However, other correlations are more thought-provoking. Let's assume the usual situation that the 44 items are in the same order in the data as they were during the test administration. Then the correlation between item administration order and item difficulty is r = -0.17. Later items are easier overall than the earlier items. Indeed, Fig. 3 shows us that the easiest items are administered starting at item 18 of the 44 items. This is not disastrous but does contradict the folk wisdom that the easier items should be earlier in order to encourage the lower performers to do their best. We might want to point this out to the test constructors.
Figure 4. Plot of 3PL a item discrimination against item administration order.
The correlation between item administration order and item discrimination is r = -0.42. We would expect a slightly positive correlation. The pattern is shown in Fig. 4. Now we do need to put on our quality-control hats. The first 9 items show a sharp increase in item discrimination. Why? And there is the unusually high discrimination of item 26. 3PL estimation algorithms usually constrain the upper limit of item discrimination. In this estimation, the maximum item discrimination appears to have been constrained to 2.0, so both item 9 (a=2.0) and item 26 (a=1.94) may actually have higher discriminations. 3PL has blindly accepted this pattern of item discrimination. Rasch analysis would flag the items with higher discriminations as over-fitting and perhaps locally dependent.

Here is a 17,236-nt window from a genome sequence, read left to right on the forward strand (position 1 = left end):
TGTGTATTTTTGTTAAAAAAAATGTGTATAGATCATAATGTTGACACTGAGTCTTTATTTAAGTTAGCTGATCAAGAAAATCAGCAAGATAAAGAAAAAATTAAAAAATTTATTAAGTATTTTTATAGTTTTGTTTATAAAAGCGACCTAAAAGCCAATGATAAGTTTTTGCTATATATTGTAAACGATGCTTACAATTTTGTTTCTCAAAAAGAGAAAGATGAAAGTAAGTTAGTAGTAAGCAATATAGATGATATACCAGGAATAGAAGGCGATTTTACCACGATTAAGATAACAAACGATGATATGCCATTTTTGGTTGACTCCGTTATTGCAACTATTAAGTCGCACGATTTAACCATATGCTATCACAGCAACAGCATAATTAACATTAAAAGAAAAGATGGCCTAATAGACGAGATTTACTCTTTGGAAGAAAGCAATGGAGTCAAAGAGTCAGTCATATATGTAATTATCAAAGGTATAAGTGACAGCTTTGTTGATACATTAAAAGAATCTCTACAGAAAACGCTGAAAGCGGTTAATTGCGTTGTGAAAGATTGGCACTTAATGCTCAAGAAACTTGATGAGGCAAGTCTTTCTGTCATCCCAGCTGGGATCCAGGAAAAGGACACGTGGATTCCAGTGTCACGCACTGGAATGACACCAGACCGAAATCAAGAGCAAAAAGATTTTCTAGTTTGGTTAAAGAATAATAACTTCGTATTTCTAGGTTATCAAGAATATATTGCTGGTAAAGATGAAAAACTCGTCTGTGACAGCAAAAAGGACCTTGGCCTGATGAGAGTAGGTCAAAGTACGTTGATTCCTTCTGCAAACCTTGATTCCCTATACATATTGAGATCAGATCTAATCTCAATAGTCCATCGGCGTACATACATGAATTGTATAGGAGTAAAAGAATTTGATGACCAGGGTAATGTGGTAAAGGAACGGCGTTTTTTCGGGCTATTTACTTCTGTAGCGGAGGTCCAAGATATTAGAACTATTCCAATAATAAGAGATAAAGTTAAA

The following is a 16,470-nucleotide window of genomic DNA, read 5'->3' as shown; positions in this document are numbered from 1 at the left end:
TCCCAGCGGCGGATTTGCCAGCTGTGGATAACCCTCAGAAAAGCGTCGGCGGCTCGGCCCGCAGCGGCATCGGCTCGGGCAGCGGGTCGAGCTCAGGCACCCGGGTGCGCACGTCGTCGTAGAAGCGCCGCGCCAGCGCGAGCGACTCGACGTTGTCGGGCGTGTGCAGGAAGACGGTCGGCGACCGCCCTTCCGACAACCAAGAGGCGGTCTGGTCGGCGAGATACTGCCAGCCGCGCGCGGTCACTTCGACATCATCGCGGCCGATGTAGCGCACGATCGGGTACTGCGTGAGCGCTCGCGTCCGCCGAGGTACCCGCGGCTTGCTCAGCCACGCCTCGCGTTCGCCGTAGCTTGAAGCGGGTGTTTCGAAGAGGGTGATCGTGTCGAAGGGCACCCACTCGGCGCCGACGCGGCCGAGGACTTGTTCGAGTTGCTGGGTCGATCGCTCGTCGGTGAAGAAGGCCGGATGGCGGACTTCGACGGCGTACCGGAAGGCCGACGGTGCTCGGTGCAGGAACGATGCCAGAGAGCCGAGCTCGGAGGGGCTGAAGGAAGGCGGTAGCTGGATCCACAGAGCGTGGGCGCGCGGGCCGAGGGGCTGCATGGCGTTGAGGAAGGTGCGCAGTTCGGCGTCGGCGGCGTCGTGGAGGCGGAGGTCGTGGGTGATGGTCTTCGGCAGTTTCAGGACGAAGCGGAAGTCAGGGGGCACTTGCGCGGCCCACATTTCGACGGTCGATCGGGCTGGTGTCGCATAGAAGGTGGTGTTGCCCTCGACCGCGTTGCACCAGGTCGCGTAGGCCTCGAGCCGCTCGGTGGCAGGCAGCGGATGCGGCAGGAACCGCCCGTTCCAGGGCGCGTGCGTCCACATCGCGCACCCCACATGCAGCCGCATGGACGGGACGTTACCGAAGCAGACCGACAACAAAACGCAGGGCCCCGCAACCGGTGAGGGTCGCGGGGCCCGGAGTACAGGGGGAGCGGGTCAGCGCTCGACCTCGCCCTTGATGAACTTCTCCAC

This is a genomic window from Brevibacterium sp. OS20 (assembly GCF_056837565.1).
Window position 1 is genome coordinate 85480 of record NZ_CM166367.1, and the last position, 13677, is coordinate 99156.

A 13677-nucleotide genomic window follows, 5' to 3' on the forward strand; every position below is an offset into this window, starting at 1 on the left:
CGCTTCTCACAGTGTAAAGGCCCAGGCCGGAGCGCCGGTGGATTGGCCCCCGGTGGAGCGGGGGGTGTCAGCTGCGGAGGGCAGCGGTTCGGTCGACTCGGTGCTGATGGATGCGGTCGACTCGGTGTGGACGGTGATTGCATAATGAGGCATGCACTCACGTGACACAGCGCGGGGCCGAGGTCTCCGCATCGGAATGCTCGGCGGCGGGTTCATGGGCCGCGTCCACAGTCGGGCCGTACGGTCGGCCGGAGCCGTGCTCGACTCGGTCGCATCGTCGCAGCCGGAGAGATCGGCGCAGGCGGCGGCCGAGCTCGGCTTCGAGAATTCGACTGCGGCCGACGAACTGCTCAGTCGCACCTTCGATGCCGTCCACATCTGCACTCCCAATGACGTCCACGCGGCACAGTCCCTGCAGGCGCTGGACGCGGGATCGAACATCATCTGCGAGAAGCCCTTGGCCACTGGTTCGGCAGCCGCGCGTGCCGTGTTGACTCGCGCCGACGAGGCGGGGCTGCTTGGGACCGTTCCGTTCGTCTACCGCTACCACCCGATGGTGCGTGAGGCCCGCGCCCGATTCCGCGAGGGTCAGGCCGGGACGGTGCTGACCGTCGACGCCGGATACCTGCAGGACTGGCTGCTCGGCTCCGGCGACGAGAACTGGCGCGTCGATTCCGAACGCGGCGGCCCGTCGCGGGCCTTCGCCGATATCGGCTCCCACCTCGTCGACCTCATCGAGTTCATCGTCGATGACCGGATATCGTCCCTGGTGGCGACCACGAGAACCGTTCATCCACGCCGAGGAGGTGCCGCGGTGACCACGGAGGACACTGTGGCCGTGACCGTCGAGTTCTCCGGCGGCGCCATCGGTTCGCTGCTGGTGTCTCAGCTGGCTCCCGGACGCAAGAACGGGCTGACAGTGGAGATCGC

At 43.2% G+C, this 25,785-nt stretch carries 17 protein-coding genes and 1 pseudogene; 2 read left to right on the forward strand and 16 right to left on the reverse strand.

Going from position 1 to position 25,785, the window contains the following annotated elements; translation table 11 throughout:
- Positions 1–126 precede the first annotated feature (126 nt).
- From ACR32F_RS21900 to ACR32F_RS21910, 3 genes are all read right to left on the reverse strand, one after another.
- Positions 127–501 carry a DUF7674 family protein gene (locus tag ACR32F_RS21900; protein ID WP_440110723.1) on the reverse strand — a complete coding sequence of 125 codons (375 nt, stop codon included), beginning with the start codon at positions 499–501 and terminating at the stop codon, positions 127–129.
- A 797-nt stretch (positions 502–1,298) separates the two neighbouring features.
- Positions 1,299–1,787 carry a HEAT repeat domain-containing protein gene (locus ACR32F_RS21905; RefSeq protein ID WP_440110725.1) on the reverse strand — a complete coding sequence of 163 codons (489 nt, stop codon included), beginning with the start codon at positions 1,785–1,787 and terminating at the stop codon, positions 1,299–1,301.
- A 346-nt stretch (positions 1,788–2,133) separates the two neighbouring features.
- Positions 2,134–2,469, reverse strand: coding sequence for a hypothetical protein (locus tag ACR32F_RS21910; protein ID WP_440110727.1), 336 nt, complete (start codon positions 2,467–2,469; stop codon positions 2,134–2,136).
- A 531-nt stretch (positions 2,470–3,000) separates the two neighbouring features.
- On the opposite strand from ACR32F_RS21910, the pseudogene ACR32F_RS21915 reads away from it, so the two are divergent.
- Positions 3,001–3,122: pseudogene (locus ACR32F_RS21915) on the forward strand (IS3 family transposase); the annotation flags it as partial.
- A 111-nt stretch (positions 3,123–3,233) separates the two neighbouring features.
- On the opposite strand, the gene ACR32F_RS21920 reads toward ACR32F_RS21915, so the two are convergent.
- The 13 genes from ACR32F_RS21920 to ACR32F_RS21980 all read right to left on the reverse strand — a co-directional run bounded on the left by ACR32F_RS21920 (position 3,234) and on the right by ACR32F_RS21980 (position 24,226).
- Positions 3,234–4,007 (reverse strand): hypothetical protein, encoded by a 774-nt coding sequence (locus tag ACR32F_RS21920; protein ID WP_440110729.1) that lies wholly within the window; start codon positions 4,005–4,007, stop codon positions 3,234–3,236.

Figure 5. Plot of 3PL c item pseudo-guessing against item administration order.
The correlation between item administration order and pseudo-guessing is r = -0.39, when we would expect a small positive correlation. The pattern is shown in Fig. 5. Now the very high pseudo-guessing for items 2 and 4 stands out. There is a definite problem at the start of the test. On the other hand, at the end of the test, when we expect guessing to increase because of time constraints, student tiredness, student frustration, etc., pseudo-guessing is, in fact, decreasing, even though items 41 and 44 are among the more difficult items.